Close

Ryan Adams Finds Room to Breathe

Posted in MusicWorld on January 9, 2002 by

"There's something really sexy about sad," Ryan Adams recently told Elle, and he ought to know. The much-touted 26-year-old troubadour has won reams of acclaim lately by plumbing the depths of hurt, heartbreak and healing to make resonant music that seems likely to win him the commercial breakthrough that was long predicted for his former band, the North Carolina roots-rock combo Whiskeytown.

The singer/songwriter/guitarist's first solo effort, last year's Heartbreaker - released on the independent Bloodshot label - broke away from his ex-combo's twangy alt-country sound to create a deeply personal song cycle that painted a disarmingly intimate account of a shattered love affair. Adams' new album, Gold - his first for Universal's rootsy new Lost Highway imprint, which filled the brief gap between Heartbreaker and Gold by issuing Whiskeytown's long-delayed swan song, Pneumonia - pretty much picks up where Heartbreaker left off.

Gold's 16 songs chronicle the recent changes in Adams's personal life, beginning with him bidding farewell to the Big Apple (and a broken relationship) on the opening track, "New York, New York," and ending up in the artist's current home base of Los Angeles, whose landmarks are invested with emotional significance on "La Cienega Just Smiled" and "Goodnight, Hollywood Blvd." It was in L.A. that Adams recorded Gold with the help of producer Ethan Johns (son of legendary studio vet Glyn Johns), who also plays drums and guitar on the album.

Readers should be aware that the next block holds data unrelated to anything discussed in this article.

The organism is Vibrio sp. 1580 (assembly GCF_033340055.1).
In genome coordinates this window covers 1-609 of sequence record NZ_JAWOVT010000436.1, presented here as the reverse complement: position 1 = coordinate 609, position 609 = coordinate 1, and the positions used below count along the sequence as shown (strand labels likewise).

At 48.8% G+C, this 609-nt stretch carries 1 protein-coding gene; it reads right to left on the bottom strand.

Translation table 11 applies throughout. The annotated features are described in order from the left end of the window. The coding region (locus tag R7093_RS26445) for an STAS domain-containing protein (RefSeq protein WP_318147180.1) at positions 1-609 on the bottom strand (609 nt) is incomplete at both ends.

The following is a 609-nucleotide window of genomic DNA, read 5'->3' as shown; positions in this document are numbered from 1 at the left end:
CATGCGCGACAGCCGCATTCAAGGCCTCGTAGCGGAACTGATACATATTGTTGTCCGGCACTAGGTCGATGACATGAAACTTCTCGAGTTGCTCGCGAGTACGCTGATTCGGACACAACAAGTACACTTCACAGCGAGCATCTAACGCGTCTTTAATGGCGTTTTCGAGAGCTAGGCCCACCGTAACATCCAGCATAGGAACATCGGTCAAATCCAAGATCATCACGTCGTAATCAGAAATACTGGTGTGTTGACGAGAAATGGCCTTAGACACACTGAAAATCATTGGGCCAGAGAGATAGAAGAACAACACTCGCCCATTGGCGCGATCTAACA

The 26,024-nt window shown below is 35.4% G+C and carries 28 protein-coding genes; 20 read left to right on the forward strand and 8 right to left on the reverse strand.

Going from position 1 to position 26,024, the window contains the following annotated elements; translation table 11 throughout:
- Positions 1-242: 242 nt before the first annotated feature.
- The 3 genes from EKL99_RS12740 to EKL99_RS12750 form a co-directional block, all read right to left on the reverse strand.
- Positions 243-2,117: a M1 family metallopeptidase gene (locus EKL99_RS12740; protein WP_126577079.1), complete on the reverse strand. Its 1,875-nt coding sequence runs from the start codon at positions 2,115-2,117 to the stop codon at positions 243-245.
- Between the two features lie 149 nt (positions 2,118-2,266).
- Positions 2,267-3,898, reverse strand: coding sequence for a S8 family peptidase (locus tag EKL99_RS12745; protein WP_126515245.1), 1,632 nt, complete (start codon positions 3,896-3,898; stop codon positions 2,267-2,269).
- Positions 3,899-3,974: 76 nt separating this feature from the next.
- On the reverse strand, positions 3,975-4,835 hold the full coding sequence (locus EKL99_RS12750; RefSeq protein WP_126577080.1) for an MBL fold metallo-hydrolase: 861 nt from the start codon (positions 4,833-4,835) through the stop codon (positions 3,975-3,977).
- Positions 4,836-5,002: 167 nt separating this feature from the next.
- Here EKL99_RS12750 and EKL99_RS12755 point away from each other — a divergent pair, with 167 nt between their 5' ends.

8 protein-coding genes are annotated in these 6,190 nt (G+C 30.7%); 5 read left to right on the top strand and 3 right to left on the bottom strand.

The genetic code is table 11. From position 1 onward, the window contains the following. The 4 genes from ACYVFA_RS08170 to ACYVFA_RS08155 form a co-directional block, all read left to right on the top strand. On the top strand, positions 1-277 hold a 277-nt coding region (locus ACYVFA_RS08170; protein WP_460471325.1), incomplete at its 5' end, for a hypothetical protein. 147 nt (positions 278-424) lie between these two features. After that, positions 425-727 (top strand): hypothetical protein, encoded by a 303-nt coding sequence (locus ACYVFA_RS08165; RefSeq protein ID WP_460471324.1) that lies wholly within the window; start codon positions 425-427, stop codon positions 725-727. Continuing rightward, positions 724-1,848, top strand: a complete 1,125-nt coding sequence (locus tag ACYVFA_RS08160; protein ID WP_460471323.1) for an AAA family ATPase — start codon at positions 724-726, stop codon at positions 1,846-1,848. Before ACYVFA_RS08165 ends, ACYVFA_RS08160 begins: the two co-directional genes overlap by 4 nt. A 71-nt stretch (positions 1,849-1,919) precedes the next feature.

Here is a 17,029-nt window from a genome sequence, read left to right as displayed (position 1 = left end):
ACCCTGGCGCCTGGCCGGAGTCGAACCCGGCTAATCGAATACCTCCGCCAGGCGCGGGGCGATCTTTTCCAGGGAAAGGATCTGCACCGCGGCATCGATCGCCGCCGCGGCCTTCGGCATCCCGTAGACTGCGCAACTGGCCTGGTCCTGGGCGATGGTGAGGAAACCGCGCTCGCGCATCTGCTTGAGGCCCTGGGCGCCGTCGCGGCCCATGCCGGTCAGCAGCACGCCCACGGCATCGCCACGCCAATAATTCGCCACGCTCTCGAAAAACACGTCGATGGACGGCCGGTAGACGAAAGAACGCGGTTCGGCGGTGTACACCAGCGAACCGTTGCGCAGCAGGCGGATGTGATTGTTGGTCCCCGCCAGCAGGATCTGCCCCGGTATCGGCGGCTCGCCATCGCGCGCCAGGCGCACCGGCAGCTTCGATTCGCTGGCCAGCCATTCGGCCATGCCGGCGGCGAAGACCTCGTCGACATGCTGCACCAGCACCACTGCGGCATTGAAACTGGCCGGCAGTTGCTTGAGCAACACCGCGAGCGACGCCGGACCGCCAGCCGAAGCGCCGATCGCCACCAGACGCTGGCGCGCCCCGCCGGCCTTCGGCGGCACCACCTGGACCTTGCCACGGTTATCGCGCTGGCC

Despite its personal lyrics, Gold - unlike the pensive Heartbreaker - is largely a rocking affair, with tunes like "Firecracker" and "New York, New York" boasting an organic classic-rock sound that's more celebratory than solemn. "I just think it happened that way," Adams says of Gold's upbeat vibe, adding, "It wasn't a bad idea, considering I already made a really bummer record.

"I do think the process of forgiving myself is really evident on this one," Adams says. "The songs aren't really self-loathing or self-destructive. This record is more about making amends with things and really facing them. And it's more upbeat because I think I'm giving myself some air to breathe."

He also says that switching locales has affected his songwriting for the better. "In New York, I think I wrote more from a claustrophobic kind of sense," Adams recently stated to Billboard. "You're in this small-ass apartment, the subway is hot, it's busy. So you internalize. But when I came to California, I think I looked harder for structure, because there's so much room here, so much space.

"I do have two new rules," concludes Adams, who already has three albums' worth of newly-recorded material in the can. "One is not to analyze what I write. The second is not to read my own press. I just want to make it and not fuss about it. No excuses for it. Just make it and there it is. That way, the process is more pure. And even if people hate it, well, it doesn't matter. Because I'm just doing it to do it."